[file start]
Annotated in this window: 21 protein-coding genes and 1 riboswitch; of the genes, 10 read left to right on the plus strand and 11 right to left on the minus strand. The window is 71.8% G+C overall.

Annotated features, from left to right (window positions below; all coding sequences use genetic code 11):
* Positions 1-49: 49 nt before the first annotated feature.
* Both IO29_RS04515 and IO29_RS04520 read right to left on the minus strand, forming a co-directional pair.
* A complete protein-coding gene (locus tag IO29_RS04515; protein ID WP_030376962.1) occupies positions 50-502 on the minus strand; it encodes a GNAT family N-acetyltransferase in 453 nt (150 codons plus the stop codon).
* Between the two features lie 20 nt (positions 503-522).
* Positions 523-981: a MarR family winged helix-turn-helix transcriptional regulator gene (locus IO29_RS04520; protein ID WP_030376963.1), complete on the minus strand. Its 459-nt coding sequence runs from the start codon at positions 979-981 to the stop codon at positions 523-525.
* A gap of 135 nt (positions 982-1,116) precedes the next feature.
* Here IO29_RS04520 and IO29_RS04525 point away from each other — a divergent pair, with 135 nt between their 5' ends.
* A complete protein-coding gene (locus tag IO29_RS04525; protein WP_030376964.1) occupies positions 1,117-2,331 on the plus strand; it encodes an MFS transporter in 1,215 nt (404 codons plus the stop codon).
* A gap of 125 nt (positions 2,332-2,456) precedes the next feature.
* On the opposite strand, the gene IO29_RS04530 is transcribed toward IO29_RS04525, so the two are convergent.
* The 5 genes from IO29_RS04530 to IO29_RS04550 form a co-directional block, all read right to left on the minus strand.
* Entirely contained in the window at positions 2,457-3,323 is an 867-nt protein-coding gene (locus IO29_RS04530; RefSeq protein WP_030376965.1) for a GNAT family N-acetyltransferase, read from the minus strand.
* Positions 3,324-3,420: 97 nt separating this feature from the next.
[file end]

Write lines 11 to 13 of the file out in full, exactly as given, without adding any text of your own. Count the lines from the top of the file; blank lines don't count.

* A gap of 125 nt (positions 2,332-2,456) precedes the next feature.
* On the opposite strand, the gene IO29_RS04530 is transcribed toward IO29_RS04525, so the two are convergent.
* The 5 genes from IO29_RS04530 to IO29_RS04550 form a co-directional block, all read right to left on the minus strand.